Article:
Laurence Lyon stated that “strategic coaching gets people, teams, and organizations from where they are today to where they want to be tomorrow” (Goldsmith and Lyons, p. 92). Coaching is an essential strategy for leaders to use if they are to effectively facilitate change within individuals, teams and organizations.
As a learning and development professional, I have a keen interest in helping individuals, teams and organizations gain the skills and behaviors necessary to improve their performance. While I am very interested in making the training interesting, I am more interested in making sure that learning sticks; that there is real application back on the job. A common concern of training participants is that while the training has been excellent, that when they go back to pressures of their jobs, they will put the training binder on the shelf next to dozens of past training binders, and return to the same old habits they did before the training. Board and Newstrom report that on average only about 40% of the content of programs conducted was transferred to the work environment immediately after training. Worse, “only 25% was still being applied six months later, and - the true bottom line – a mere 15% was still being used at the end of a year” (Board and Newstrom, p. 7). In investigating reasons why learning is not transferred to the job effectively, Board and Newstrom state that “managers do not consistently and powerfully support the transfer of training in the work environment” (Board and Newstrom, p. 53).
Without coaching participants will only retain a small fraction of the potential learning from any training intervention. To improve the return on the training investment, coaching could be provided as a follow-up to training. This coaching can be provided by the participant’s immediate manager and/or by external coaches. However, in either case, the learning and application will be more dramatic if the immediate manager is fully engaged and behind the training and coaching effort (McGovern, et. al, p. 8). Coaching can provide the focus to sustain and enhance the learning and the key applications of the training, improving the return on training investment.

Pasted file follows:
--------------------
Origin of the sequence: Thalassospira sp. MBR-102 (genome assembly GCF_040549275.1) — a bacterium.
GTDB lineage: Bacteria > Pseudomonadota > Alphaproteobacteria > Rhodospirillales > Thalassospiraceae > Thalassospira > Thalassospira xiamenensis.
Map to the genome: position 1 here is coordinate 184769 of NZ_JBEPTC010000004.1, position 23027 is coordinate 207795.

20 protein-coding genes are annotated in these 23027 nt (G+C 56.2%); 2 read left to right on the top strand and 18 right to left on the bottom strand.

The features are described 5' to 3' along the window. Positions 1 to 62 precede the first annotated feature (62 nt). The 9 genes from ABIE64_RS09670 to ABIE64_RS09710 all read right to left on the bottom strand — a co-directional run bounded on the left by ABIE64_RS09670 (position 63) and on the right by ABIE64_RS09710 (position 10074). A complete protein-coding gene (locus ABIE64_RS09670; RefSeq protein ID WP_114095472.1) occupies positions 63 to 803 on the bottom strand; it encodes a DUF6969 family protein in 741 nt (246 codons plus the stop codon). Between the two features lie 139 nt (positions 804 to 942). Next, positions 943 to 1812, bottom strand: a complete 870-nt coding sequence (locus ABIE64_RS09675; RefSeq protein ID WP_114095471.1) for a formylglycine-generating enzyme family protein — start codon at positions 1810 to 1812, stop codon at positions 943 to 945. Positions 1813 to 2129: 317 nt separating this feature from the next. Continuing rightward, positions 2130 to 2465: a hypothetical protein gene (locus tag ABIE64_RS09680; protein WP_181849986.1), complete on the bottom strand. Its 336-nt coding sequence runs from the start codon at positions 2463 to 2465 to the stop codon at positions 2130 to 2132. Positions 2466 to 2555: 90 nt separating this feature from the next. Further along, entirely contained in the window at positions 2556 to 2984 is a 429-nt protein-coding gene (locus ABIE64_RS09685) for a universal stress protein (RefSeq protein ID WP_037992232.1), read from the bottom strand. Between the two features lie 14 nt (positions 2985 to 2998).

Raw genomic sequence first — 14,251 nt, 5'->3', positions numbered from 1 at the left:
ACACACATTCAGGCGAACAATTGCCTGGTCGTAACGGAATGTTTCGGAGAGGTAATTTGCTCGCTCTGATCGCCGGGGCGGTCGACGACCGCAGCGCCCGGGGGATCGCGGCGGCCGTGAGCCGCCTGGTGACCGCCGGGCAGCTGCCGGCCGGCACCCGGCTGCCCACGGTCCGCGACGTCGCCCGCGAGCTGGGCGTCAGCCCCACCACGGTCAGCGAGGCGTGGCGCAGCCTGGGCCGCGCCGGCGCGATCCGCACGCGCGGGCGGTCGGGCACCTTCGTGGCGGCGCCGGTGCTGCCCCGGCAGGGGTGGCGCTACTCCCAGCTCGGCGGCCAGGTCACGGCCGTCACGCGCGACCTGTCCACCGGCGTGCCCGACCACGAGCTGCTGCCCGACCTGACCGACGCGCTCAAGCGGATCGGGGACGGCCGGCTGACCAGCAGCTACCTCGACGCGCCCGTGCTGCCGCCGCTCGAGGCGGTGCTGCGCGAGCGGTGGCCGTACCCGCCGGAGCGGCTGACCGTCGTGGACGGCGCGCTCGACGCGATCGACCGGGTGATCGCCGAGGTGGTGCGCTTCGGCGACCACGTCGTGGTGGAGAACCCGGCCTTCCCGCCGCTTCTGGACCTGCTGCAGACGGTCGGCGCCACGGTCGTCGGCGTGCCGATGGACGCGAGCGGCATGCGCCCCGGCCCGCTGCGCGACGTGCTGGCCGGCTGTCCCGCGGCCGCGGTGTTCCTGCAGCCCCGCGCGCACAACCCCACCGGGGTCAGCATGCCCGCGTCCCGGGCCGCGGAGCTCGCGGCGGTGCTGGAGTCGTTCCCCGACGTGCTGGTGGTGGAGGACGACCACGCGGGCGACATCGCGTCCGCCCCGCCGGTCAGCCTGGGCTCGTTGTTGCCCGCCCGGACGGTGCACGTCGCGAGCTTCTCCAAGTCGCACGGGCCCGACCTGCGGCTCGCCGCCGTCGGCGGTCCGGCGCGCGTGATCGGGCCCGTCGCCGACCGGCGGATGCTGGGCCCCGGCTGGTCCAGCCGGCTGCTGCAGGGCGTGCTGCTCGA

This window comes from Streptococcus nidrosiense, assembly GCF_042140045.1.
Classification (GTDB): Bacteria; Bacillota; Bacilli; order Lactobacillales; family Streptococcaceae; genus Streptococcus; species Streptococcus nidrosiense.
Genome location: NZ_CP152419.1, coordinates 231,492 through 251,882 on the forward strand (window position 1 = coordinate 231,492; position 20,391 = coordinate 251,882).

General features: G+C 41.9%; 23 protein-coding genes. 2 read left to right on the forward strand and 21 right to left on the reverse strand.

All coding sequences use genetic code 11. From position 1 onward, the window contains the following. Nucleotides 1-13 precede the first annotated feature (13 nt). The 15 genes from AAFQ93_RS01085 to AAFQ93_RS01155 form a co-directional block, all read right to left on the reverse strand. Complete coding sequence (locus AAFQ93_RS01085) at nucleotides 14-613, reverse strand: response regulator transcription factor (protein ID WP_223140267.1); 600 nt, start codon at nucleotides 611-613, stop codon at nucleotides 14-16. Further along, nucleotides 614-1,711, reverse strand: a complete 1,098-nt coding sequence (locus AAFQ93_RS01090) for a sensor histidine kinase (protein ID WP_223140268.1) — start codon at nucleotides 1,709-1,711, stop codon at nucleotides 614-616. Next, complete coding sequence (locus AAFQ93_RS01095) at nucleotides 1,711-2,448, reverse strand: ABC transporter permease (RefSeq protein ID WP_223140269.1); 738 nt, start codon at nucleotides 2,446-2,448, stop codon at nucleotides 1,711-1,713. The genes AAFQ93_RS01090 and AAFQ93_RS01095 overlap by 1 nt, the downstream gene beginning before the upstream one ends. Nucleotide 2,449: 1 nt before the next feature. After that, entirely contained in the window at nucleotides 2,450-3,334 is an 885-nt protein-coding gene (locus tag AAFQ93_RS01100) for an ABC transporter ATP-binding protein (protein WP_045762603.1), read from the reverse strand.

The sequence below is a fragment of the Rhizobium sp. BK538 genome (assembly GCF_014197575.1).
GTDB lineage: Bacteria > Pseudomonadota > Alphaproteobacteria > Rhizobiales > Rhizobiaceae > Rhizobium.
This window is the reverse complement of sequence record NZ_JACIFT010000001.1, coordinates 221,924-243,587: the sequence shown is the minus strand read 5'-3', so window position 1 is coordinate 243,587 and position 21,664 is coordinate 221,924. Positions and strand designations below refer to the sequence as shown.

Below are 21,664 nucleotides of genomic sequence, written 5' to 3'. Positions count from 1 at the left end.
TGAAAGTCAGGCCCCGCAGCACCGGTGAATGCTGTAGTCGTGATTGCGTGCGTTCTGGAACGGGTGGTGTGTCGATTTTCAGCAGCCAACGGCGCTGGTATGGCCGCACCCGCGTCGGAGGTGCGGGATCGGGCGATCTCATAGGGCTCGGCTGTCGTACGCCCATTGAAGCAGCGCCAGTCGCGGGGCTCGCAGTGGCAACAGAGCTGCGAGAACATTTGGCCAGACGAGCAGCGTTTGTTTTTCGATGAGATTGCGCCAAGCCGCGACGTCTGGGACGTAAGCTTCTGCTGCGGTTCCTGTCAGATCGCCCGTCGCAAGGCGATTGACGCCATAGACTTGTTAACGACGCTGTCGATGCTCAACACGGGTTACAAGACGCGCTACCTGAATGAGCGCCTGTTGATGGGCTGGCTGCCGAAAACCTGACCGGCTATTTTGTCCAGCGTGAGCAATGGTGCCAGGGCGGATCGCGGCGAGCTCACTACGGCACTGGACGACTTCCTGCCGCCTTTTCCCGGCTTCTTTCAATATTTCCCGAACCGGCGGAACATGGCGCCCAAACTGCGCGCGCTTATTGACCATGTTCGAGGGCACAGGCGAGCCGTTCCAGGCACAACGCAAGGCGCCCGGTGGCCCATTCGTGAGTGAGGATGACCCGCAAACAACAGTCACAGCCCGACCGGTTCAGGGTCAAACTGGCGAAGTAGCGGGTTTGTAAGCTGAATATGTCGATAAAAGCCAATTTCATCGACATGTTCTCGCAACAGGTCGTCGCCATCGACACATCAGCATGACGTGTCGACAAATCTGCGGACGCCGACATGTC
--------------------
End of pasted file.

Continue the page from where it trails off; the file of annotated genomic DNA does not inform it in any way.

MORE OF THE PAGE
Trainers should be interested in going beyond simple post training evaluations, which mostly measure the attitudes of those attending training immediately after the training. Measures should also be made through surveys and interviews after the training in order to identify the changes in behaviors and challenges faced following the training. To apply the learning, participants should be asked to identify actions they will apply on the job as a result of the training. These items then become the action items to be coached in the months following the training. They should also interview participants at the end of the coaching period to identify how the business has improved as a result of the training and coaching.
Organizations can maximize their training investment by providing coaching as a way to help employees apply key behaviors learned in training back on the job. The application of coaching will improve learning, enhance retention and focus attention on key behaviors in order to help individuals, teams and organizations meet their goals.
Board, M. L. , and Newstrom, J. W. (1992). Transfer of learning: Action-packed strategies to ensure high payoff from training investments. New York City: Addison-Wesley Publishing Company, Inc.
Hargrove, R. A. , (2003). Masterful coaching. San Francisco: Jossey-Bass/Pfeiffer.
Marshall, G. and Lyons, L (2006). Coaching for leadership: The practice of leadership coaching from the world’s greatest coaches. San Francisco: Pfeiffer.
McGovern, J. , Lindemann, M. , Vergara, M. , Murphy, S. , Barker, L and Warrenfetz, R. , (2001). Maximizing the impact of executive coaching: Behavioral change, organizational outcomes, and return on investment. The Manchester Review, volume 6; number 1.
Magnify Leadership and Development
6232 South Vinecrest Drive
James Gehrke is the President of Magnify Leadership and Development.
After various promotions in Sales, Sales Operations, Training & Development, and Sales Management and Training, he headed Pfizer’s Learning & Development for all of Europe, Canada, Africa, & the Middle East where he was instrumental in the development of a global management curriculum and other training initiatives to enhance organizational effectiveness for over 30,000 employees. He has worked on many high levels, cross functional teams addressing issues such as Field Force Effectiveness, Change Leadership, Leader Behavior Development, Executive Coaching and many others.
Since starting his own training company, James has developed and trained both public and private leadership, coaching, targeting and territory management sessions for hundreds of participants in various industries. James is bilingual and can teach in both English and Spanish http://www.magnifyleadership.com